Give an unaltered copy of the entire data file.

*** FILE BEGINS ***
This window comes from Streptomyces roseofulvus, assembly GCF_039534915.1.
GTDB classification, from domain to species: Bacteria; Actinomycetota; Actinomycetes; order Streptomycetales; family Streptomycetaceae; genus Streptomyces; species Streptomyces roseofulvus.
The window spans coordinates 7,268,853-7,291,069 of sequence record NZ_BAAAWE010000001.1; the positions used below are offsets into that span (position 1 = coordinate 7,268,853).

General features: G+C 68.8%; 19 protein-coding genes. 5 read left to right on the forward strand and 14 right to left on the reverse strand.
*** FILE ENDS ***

This window comes from Streptomyces roseofulvus, assembly GCF_039534915.1.
GTDB classification, from domain to species: Bacteria; Actinomycetota; Actinomycetes; order Streptomycetales; family Streptomycetaceae; genus Streptomyces; species Streptomyces roseofulvus.
The window spans coordinates 7,268,853-7,291,069 of sequence record NZ_BAAAWE010000001.1; the positions used below are offsets into that span (position 1 = coordinate 7,268,853).

General features: G+C 68.8%; 19 protein-coding genes. 5 read left to right on the forward strand and 14 right to left on the reverse strand.